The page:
Cryptozoic Man #1
By Bryan Johnson, Walter Flanagan, Chris Ivy, & Wayne Jansen
Announced last year on AMC’s hit Comic Book Men show, Cryptozoic Man is the new mini-series from creators Bryan Johnson and Walter Flanagan. While many will undoubtedly cry nepotism given their close friendship with famous director Kevin Smith, who has also written a number of titles for Dynamite Entertainment, this is not their first foray into the world of comic book creation. These two have previously collaborated on Karney and War of the Undead, both mini-series published by IDW, while Flanagan has provided artwork for a Batman book from DC Comics. With that being said, Cryptozoic Man feels like a much more ambitious project with a wild concept.
The story of Cryptozoic Man is relatively difficult to distill into a brief summary, particularly since issue #1 felt so enigmatic and cryptic. However, the overall execution of this first installment exceeded all expectations for the title, while providing an incredibly intriguing introduction. Furthermore, the pacing and organization of the plot was done with masterful precision, while simultaneously feeling different. Admittedly, there were moments where the story felt quite murky and the issue ended on a somewhat confusing note. However, the entire book was a thoroughly enjoyable read which really hooks the reader in with a multitude of strange mysteries waiting to be examined in future installments. The strange moments in the opening of the issue, and seen again later in the book, which focus on seemingly random individuals provide an additional layer of intrigue and horror. The narration throughout Cryptozoic Man #1 is pure poetry; the writing is incredibly deep and thought-provoking, and actually feels vaguely reminiscent of Alan Moore’s Saga of the Swamp Thing. Bryan Johnson’s writing is presented as fantastic allusion to the underpinnings of this tale which lurks beneath the surface, while emphasizing the dark nature of the story. While seemingly a fairly simple concept, the Cryptozoic Man himself is only the beginning of the bizarre plot that has begun to unfold; alien interventions, famous monsters of legend associated with portals to other dimensions, bizarrely grotesque creatures roaming the streets, all presented along with an emotionally-driven underpinning to the protagonist’s saga.
The artwork in this first installment was just as pleasantly surprising as the writing. Walter Flanagan is joined by Chris Ivy on inks and Wayne Jansen on colors. A number of pencilled works from Flanagan have been seen in the past, which show him to be a more-than-capable illustrator. However, the artists working together on this book clearly make an incredible team. The sharp, clean illustrations make for some very vivid images while these guys have not spared any attention to detail. The crisp images are further enhanced by some excellent panel layouts. While the paneling itself was a great addition to Cryptozoic Man #1, the additional artwork provided around the panels on a number of pages further emphasize the passion that has been put into this book. When the title character is battling horrific creatures the panels are ringed in blood spatter, while his alien surgery is surrounded by some interesting extraterrestrial technology which is itself placed over top of a dark, hazy background. The vibrant colors used throughout this issue further enhance the realism and overall atmosphere of the story, while similarly providing additional attention to detail. Finally, the strange moments which focus on seemingly random individuals are presented with a much more “painted” appearance which just looks fantastic and has a very “horror” sensibility to it.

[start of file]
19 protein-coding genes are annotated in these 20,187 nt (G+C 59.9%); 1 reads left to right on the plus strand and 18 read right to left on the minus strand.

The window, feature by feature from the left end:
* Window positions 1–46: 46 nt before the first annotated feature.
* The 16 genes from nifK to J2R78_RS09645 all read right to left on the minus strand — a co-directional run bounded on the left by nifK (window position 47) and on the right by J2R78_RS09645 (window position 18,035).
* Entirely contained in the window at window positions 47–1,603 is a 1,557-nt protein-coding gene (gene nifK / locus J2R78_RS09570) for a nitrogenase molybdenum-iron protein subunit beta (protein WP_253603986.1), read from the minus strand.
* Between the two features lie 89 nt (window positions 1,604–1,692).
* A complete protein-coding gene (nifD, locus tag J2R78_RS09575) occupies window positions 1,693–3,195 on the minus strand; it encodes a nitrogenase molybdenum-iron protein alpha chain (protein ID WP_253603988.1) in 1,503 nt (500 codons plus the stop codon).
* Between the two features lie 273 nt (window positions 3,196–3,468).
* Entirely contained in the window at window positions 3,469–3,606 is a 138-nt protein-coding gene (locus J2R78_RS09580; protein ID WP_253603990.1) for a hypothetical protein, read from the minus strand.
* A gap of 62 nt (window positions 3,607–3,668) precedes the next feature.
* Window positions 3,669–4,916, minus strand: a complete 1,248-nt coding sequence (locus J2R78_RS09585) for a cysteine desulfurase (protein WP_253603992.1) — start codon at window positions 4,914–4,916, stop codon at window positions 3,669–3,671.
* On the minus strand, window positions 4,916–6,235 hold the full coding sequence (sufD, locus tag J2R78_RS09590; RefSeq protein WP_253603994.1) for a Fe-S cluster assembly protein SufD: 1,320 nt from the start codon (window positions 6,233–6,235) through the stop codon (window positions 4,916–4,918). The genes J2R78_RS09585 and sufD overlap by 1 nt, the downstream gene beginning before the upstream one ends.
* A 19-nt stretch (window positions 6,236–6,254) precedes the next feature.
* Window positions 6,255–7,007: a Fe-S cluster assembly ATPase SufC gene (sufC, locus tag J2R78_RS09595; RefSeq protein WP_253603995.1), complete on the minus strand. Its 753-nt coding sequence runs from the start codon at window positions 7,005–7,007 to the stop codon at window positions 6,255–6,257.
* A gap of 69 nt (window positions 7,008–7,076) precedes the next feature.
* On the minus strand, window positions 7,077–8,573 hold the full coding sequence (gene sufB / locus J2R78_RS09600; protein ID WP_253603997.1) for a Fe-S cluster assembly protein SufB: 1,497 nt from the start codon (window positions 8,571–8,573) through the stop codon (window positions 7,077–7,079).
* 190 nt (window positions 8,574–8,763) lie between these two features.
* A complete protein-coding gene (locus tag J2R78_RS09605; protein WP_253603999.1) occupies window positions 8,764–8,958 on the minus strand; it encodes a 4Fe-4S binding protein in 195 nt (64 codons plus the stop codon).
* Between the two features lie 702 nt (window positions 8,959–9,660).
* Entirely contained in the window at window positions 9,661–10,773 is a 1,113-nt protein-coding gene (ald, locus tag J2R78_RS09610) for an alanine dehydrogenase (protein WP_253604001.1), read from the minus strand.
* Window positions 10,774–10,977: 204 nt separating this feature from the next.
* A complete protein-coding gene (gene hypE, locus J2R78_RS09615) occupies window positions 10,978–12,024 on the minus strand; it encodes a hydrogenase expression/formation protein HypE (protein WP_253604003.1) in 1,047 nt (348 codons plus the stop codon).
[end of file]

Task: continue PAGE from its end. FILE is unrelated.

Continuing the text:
While good things were expected from this book, Cryptozoic Man #1 exceeded expectations both in terms of writing and art. The visuals are magnificent, both elegant and creepy at the same time. The story thus far is presented with a great deal more depth than originally anticipated; every aspect of the plot is interesting and presented with an intelligent, poetic sensibility. This four-issue mini-series looks like it has a lot of ground to cover with its plot before the end, but given the introduction, I’d say this team is more than capable of completing the task before them.